Some areas of the U.S. –and abroad – are seeing an uptick in whooping cough (pertussis) cases – including in parts of Wisconsin.
Whooping cough is an infectious respiratory illness caused by Bordetella pertussis bacteria. It spreads through the air when an infected person coughs or sneezes.
"This is an infection that causes quite a significant cough," says Dr. Nipunie Rajapakse, a pediatric infectious diseases expert with the Mayo Clinic Children's Center. "It can start like a cold with some runny nose, which then turns into a cough."
Journalists: Broadcast-quality sound bites with Dr. Rajapakse are available in the downloads at the end of the post. Please courtesy: "Mayo Clinic News Network." Name super/CG: Nipunie Rajapakse, M.D./Pediatric Infectious Diseases/Mayo Clinic.
The infection is characterized by a severe hacking cough followed by a high-pitched intake of breath that sounds like "whoop."
"Generally, the kids who have it can have bouts of coughing where they can't catch their breath. And then after the coughing is finished, they take a big, deep breath to catch their breath from it, and that's where that whooping sound comes from," Dr. Rajapakse says.
Not everyone with the infection will develop a whoop-sounding cough, and infants may not cough at all. Instead, they may struggle to breathe, or they may even stop breathing temporarily.
People of all ages can become infected. However, whooping cough is especially dangerous for babies, particularly those under 6 months. It can lead to severe breathing issues, which may require hospitalization.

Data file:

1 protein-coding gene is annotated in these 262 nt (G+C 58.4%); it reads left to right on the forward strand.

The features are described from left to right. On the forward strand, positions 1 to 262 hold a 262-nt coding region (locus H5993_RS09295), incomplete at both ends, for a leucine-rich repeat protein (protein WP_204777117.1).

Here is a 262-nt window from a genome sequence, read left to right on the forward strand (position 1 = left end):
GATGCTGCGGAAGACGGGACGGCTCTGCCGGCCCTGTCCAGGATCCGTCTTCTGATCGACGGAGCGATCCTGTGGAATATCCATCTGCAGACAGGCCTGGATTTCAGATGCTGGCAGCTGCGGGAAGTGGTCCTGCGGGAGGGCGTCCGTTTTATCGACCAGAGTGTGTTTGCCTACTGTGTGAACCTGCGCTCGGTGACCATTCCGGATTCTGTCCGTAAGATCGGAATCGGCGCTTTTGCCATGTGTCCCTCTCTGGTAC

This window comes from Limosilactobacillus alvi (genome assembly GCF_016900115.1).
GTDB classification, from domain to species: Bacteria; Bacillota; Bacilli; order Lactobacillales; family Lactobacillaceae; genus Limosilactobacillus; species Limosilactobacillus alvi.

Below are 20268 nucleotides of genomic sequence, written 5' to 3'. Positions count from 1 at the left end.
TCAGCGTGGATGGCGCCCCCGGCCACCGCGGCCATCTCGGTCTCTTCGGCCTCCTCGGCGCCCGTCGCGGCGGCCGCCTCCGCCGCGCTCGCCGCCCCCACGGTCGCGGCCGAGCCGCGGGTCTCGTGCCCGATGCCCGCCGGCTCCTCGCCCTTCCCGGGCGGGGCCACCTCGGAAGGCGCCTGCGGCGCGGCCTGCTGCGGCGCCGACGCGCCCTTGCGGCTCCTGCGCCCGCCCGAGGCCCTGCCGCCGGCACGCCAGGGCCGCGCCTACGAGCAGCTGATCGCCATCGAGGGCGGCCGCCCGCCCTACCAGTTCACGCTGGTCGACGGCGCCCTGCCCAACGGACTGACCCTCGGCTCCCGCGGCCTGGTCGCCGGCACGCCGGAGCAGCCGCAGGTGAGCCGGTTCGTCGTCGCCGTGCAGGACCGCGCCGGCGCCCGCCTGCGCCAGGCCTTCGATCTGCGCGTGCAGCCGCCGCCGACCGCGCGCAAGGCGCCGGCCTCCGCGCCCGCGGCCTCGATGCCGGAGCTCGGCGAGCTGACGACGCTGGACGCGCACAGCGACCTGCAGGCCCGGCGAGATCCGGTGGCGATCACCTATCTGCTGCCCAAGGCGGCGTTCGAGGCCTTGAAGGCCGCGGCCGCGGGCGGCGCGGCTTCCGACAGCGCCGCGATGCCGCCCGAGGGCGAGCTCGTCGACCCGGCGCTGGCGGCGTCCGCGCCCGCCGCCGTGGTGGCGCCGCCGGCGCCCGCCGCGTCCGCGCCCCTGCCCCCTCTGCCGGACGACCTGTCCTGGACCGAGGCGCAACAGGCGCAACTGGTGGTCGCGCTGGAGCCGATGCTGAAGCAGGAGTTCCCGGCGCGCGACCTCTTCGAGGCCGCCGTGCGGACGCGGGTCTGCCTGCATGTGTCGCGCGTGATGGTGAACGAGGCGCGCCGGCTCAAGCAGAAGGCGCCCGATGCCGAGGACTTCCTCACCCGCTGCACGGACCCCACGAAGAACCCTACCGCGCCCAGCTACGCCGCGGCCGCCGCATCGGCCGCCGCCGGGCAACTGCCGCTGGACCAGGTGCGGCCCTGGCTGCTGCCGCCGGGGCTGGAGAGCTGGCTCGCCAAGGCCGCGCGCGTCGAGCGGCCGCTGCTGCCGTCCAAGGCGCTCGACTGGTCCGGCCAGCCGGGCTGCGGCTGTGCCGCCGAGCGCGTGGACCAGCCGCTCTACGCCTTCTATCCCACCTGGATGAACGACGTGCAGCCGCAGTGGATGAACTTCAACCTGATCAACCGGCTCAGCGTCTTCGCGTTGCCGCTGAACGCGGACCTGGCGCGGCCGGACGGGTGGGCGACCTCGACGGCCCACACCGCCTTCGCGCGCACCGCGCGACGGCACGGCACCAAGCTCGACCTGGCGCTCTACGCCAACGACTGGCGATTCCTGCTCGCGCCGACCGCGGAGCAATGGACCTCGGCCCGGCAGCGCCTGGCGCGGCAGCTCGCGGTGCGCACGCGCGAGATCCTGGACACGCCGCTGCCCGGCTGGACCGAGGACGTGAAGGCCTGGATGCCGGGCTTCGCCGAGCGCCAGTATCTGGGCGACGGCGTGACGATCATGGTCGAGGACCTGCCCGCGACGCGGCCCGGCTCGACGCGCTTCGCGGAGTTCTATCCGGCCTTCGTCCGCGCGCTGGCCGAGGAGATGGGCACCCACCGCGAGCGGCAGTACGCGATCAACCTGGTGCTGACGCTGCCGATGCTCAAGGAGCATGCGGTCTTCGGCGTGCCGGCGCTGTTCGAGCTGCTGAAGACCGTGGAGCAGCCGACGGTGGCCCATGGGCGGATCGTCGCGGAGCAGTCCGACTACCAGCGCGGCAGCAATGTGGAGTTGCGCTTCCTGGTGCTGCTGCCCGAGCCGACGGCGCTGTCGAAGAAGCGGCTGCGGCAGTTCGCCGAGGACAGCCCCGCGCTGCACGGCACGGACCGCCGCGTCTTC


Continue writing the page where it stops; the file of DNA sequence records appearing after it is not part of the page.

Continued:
Whooping cough is a vaccine preventable disease. "Thankfully, this is an infection we have a vaccination for," says Dr. Rajapakse.
There are two types of vaccine available:
Tdap is recommended for pregnant women in each pregnancy to provide babies with early protection against pertussis. This is crucial because the first few months of life pose the highest risk for serious illness, and babies don't receive their first pertussis vaccine dose until they're 2 months old.
Dr. Rajapakse says it's important for anyone in close contact with newborns and young infants, such as parents, grandparents or child care providers, to ensure they are up to date on their pertussis vaccination.
Practicing good hand hygiene also can help reduce the spread of respiratory infections.